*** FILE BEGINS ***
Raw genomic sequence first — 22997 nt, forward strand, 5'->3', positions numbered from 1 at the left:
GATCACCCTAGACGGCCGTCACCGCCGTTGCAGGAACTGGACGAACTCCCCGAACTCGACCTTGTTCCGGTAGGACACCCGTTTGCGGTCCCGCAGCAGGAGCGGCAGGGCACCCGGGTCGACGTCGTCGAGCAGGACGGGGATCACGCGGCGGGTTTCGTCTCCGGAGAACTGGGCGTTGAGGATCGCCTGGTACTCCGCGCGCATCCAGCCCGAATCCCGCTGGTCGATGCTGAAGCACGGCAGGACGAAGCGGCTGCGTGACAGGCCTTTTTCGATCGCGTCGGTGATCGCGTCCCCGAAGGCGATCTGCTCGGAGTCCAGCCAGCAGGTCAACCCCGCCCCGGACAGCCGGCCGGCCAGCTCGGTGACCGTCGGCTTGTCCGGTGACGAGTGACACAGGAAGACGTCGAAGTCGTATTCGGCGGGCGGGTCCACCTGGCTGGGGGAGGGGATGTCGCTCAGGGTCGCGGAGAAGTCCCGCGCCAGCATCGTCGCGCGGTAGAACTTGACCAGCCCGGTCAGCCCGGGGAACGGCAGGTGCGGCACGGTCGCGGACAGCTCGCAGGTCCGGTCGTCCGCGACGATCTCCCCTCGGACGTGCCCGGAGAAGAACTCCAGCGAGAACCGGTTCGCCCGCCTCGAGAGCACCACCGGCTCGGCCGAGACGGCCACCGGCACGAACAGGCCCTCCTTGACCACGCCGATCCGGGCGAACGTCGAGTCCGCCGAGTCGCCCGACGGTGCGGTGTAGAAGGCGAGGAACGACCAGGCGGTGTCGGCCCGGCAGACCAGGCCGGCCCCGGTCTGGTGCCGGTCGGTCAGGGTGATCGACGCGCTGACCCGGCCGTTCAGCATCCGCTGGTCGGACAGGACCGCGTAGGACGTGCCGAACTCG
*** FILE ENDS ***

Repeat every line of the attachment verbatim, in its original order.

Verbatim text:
Raw genomic sequence first — 22997 nt, forward strand, 5'->3', positions numbered from 1 at the left:
GATCACCCTAGACGGCCGTCACCGCCGTTGCAGGAACTGGACGAACTCCCCGAACTCGACCTTGTTCCGGTAGGACACCCGTTTGCGGTCCCGCAGCAGGAGCGGCAGGGCACCCGGGTCGACGTCGTCGAGCAGGACGGGGATCACGCGGCGGGTTTCGTCTCCGGAGAACTGGGCGTTGAGGATCGCCTGGTACTCCGCGCGCATCCAGCCCGAATCCCGCTGGTCGATGCTGAAGCACGGCAGGACGAAGCGGCTGCGTGACAGGCCTTTTTCGATCGCGTCGGTGATCGCGTCCCCGAAGGCGATCTGCTCGGAGTCCAGCCAGCAGGTCAACCCCGCCCCGGACAGCCGGCCGGCCAGCTCGGTGACCGTCGGCTTGTCCGGTGACGAGTGACACAGGAAGACGTCGAAGTCGTATTCGGCGGGCGGGTCCACCTGGCTGGGGGAGGGGATGTCGCTCAGGGTCGCGGAGAAGTCCCGCGCCAGCATCGTCGCGCGGTAGAACTTGACCAGCCCGGTCAGCCCGGGGAACGGCAGGTGCGGCACGGTCGCGGACAGCTCGCAGGTCCGGTCGTCCGCGACGATCTCCCCTCGGACGTGCCCGGAGAAGAACTCCAGCGAGAACCGGTTCGCCCGCCTCGAGAGCACCACCGGCTCGGCCGAGACGGCCACCGGCACGAACAGGCCCTCCTTGACCACGCCGATCCGGGCGAACGTCGAGTCCGCCGAGTCGCCCGACGGTGCGGTGTAGAAGGCGAGGAACGACCAGGCGGTGTCGGCCCGGCAGACCAGGCCGGCCCCGGTCTGGTGCCGGTCGGTCAGGGTGATCGACGCGCTGACCCGGCCGTTCAGCATCCGCTGGTCGGACAGGACCGCGTAGGACGTGCCGAACTCG